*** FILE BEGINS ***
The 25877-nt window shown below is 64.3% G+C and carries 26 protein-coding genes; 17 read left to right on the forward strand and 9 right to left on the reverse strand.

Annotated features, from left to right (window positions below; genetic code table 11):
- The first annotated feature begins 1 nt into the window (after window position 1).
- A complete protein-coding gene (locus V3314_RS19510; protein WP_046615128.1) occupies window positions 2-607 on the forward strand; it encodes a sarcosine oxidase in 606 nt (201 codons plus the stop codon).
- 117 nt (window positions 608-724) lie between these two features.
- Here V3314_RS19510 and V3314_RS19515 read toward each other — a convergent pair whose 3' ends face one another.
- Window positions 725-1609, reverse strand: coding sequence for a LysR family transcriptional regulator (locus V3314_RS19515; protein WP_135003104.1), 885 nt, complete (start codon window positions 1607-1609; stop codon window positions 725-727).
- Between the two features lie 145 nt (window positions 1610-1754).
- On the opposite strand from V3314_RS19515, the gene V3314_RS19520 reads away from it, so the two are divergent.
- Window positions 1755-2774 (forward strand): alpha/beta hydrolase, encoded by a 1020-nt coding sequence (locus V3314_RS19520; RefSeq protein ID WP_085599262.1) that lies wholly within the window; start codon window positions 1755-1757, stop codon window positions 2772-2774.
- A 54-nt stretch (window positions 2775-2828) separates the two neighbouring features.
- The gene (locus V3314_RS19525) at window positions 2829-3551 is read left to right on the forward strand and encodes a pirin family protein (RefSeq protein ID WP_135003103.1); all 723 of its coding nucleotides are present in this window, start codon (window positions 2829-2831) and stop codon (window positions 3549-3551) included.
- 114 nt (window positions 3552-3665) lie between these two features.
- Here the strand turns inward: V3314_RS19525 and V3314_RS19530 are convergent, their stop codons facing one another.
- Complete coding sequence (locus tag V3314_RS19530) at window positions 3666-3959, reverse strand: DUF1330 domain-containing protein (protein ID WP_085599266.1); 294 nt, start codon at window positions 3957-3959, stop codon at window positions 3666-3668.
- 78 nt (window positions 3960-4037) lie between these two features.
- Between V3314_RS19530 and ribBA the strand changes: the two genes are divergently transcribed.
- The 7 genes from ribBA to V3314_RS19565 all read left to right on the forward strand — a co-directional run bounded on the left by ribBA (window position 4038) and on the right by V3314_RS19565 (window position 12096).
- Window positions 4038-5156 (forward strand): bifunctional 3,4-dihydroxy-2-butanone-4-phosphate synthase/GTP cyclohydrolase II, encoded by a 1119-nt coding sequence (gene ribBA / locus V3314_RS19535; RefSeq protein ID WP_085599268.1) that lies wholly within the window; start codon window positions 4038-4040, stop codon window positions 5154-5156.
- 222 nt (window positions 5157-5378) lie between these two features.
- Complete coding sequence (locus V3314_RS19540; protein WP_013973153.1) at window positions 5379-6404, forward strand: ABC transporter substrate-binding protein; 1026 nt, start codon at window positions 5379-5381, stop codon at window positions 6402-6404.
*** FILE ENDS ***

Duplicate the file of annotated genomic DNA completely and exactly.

The 25877-nt window shown below is 64.3% G+C and carries 26 protein-coding genes; 17 read left to right on the forward strand and 9 right to left on the reverse strand.

Annotated features, from left to right (window positions below; genetic code table 11):
- The first annotated feature begins 1 nt into the window (after window position 1).
- A complete protein-coding gene (locus V3314_RS19510; protein WP_046615128.1) occupies window positions 2-607 on the forward strand; it encodes a sarcosine oxidase in 606 nt (201 codons plus the stop codon).
- 117 nt (window positions 608-724) lie between these two features.
- Here V3314_RS19510 and V3314_RS19515 read toward each other — a convergent pair whose 3' ends face one another.
- Window positions 725-1609, reverse strand: coding sequence for a LysR family transcriptional regulator (locus V3314_RS19515; protein WP_135003104.1), 885 nt, complete (start codon window positions 1607-1609; stop codon window positions 725-727).
- Between the two features lie 145 nt (window positions 1610-1754).
- On the opposite strand from V3314_RS19515, the gene V3314_RS19520 reads away from it, so the two are divergent.
- Window positions 1755-2774 (forward strand): alpha/beta hydrolase, encoded by a 1020-nt coding sequence (locus V3314_RS19520; RefSeq protein ID WP_085599262.1) that lies wholly within the window; start codon window positions 1755-1757, stop codon window positions 2772-2774.
- A 54-nt stretch (window positions 2775-2828) separates the two neighbouring features.
- The gene (locus V3314_RS19525) at window positions 2829-3551 is read left to right on the forward strand and encodes a pirin family protein (RefSeq protein ID WP_135003103.1); all 723 of its coding nucleotides are present in this window, start codon (window positions 2829-2831) and stop codon (window positions 3549-3551) included.
- 114 nt (window positions 3552-3665) lie between these two features.
- Here the strand turns inward: V3314_RS19525 and V3314_RS19530 are convergent, their stop codons facing one another.
- Complete coding sequence (locus tag V3314_RS19530) at window positions 3666-3959, reverse strand: DUF1330 domain-containing protein (protein ID WP_085599266.1); 294 nt, start codon at window positions 3957-3959, stop codon at window positions 3666-3668.
- 78 nt (window positions 3960-4037) lie between these two features.
- Between V3314_RS19530 and ribBA the strand changes: the two genes are divergently transcribed.
- The 7 genes from ribBA to V3314_RS19565 all read left to right on the forward strand — a co-directional run bounded on the left by ribBA (window position 4038) and on the right by V3314_RS19565 (window position 12096).
- Window positions 4038-5156 (forward strand): bifunctional 3,4-dihydroxy-2-butanone-4-phosphate synthase/GTP cyclohydrolase II, encoded by a 1119-nt coding sequence (gene ribBA / locus V3314_RS19535; RefSeq protein ID WP_085599268.1) that lies wholly within the window; start codon window positions 4038-4040, stop codon window positions 5154-5156.
- 222 nt (window positions 5157-5378) lie between these two features.
- Complete coding sequence (locus V3314_RS19540; protein WP_013973153.1) at window positions 5379-6404, forward strand: ABC transporter substrate-binding protein; 1026 nt, start codon at window positions 5379-5381, stop codon at window positions 6402-6404.